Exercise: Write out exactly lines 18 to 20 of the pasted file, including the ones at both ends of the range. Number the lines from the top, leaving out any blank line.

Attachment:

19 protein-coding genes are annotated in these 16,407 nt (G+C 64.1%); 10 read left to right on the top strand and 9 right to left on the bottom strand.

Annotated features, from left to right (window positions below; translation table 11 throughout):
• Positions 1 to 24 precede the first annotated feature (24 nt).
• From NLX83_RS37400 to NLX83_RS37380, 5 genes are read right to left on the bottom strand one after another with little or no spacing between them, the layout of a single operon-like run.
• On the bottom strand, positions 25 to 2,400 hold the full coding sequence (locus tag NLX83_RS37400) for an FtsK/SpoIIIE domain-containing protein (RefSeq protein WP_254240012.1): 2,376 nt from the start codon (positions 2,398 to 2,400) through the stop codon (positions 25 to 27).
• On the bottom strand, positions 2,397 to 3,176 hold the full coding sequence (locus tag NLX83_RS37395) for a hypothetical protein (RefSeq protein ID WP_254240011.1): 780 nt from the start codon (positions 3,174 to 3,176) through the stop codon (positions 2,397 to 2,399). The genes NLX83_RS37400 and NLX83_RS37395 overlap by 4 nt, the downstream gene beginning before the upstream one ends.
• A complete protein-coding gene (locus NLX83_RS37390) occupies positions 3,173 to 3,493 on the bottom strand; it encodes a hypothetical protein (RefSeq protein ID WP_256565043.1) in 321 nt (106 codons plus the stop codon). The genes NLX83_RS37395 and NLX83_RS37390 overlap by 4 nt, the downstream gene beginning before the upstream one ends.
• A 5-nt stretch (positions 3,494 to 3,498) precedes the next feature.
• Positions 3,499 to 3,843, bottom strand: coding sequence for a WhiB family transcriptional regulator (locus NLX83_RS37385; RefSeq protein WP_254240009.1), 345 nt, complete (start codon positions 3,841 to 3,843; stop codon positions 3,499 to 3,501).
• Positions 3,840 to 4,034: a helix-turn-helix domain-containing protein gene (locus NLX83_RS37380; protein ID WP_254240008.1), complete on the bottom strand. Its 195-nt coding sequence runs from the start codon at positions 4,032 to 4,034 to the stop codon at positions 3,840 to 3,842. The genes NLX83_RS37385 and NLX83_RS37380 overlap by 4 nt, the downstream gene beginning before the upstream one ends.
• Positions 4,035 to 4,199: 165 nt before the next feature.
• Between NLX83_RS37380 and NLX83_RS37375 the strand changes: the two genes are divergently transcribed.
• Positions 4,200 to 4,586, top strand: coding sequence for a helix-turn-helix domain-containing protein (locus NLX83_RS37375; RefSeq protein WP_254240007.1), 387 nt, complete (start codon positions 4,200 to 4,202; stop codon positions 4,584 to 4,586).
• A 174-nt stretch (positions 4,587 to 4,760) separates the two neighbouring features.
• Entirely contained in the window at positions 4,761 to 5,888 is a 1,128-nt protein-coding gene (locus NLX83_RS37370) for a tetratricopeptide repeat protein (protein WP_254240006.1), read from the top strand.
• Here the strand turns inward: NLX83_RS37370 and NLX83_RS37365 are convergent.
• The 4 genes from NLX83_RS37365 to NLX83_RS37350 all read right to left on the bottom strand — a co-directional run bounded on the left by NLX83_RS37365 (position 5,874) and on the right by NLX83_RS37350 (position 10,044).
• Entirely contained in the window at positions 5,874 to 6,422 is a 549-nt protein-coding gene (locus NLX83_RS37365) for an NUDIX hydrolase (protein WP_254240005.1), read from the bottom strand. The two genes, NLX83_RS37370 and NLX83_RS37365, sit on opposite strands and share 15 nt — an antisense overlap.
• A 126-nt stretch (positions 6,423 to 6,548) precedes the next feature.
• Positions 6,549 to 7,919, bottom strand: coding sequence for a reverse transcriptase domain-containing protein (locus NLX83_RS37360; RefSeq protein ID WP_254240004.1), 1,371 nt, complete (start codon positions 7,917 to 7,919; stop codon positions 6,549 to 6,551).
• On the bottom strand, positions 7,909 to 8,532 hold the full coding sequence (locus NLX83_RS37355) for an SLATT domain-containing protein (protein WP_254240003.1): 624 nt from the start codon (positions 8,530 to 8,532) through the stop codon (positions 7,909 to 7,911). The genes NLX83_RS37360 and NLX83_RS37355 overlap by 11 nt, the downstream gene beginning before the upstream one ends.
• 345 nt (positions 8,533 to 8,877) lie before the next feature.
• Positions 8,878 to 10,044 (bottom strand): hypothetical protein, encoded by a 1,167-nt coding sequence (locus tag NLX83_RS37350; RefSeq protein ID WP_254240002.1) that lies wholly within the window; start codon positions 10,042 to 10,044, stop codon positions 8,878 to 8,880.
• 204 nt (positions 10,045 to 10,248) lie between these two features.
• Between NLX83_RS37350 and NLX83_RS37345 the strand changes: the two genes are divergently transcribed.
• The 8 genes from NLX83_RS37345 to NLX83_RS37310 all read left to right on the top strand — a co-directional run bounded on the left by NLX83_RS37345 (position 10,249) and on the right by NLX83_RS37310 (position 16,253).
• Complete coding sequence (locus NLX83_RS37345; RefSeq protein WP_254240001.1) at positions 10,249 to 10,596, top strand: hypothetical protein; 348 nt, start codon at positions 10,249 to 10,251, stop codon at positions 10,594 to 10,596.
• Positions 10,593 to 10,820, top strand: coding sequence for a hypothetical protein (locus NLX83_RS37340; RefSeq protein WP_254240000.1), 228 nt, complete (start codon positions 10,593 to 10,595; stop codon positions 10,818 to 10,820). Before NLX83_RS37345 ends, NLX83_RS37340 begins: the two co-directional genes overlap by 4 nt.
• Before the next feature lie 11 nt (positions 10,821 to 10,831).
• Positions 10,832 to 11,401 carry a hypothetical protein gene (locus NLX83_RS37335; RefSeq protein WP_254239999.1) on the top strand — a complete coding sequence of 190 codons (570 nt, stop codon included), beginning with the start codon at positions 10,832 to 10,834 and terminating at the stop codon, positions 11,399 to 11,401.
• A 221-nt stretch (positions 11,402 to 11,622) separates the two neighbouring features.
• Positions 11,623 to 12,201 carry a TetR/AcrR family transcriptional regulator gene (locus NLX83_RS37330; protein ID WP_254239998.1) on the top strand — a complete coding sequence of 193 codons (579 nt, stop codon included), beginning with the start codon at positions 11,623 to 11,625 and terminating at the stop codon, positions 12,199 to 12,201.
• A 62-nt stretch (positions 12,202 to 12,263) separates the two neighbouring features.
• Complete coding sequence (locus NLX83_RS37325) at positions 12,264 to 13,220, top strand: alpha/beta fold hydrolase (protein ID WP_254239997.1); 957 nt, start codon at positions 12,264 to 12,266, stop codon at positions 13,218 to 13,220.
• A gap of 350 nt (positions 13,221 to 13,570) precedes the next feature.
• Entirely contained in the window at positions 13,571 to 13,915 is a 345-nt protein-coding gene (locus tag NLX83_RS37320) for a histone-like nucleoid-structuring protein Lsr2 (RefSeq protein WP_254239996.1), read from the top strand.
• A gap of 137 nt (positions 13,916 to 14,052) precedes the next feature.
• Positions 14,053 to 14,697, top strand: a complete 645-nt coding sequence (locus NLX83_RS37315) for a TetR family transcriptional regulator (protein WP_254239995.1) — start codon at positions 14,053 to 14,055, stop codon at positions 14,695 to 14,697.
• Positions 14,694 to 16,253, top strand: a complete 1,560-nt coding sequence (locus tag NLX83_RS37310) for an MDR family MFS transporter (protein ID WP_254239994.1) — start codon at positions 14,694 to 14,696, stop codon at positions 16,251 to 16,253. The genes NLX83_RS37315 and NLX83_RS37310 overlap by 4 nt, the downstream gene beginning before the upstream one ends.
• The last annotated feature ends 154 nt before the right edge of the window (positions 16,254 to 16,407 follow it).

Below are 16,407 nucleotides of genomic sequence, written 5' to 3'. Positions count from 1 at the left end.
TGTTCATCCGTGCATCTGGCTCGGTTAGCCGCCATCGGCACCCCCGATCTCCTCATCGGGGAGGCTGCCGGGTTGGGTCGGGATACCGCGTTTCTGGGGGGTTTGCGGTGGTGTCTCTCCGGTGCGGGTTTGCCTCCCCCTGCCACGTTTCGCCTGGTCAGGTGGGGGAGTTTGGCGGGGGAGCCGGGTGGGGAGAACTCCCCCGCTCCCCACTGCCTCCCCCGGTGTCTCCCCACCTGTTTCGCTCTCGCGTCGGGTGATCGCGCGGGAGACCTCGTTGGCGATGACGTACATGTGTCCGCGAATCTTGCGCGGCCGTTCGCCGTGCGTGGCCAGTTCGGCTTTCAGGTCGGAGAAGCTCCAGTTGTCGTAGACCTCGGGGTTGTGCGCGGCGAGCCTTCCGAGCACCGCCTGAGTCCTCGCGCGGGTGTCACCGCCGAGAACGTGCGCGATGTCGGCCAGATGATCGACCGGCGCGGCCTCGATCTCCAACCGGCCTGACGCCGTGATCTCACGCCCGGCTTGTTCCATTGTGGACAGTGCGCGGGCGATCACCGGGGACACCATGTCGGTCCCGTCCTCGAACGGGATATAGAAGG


• Entirely contained in the window at positions 5,874 to 6,422 is a 549-nt protein-coding gene (locus NLX83_RS37365) for an NUDIX hydrolase (protein WP_254240005.1), read from the bottom strand. The two genes, NLX83_RS37370 and NLX83_RS37365, sit on opposite strands and share 15 nt — an antisense overlap.
• A 126-nt stretch (positions 6,423 to 6,548) precedes the next feature.
• Positions 6,549 to 7,919, bottom strand: coding sequence for a reverse transcriptase domain-containing protein (locus NLX83_RS37360; RefSeq protein ID WP_254240004.1), 1,371 nt, complete (start codon positions 7,917 to 7,919; stop codon positions 6,549 to 6,551).